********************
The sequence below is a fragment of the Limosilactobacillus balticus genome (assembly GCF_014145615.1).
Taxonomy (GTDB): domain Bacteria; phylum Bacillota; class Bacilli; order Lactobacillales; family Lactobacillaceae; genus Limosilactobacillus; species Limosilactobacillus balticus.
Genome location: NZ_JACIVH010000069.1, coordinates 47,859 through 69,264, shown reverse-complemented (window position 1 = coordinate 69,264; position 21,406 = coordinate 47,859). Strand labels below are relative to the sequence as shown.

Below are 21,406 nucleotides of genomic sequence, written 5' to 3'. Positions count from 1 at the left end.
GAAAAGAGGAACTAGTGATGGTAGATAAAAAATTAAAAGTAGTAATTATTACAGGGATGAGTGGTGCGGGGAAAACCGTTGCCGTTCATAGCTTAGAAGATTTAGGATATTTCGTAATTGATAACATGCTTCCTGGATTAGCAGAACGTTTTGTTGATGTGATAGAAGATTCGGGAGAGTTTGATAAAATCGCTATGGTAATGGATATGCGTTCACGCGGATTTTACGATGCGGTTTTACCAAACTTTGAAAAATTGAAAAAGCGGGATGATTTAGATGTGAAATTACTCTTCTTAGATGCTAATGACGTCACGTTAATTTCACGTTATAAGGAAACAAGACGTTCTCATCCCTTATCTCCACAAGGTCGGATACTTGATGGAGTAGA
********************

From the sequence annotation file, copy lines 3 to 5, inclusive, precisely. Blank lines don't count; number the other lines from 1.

Genome location: NZ_JACIVH010000069.1, coordinates 47,859 through 69,264, shown reverse-complemented (window position 1 = coordinate 69,264; position 21,406 = coordinate 47,859). Strand labels below are relative to the sequence as shown.

Below are 21,406 nucleotides of genomic sequence, written 5' to 3'. Positions count from 1 at the left end.
GAAAAGAGGAACTAGTGATGGTAGATAAAAAATTAAAAGTAGTAATTATTACAGGGATGAGTGGTGCGGGGAAAACCGTTGCCGTTCATAGCTTAGAAGATTTAGGATATTTCGTAATTGATAACATGCTTCCTGGATTAGCAGAACGTTTTGTTGATGTGATAGAAGATTCGGGAGAGTTTGATAAAATCGCTATGGTAATGGATATGCGTTCACGCGGATTTTACGATGCGGTTTTACCAAACTTTGAAAAATTGAAAAAGCGGGATGATTTAGATGTGAAATTACTCTTCTTAGATGCTAATGACGTCACGTTAATTTCACGTTATAAGGAAACAAGACGTTCTCATCCCTTATCTCCACAAGGTCGGATACTTGATGGAGTAGA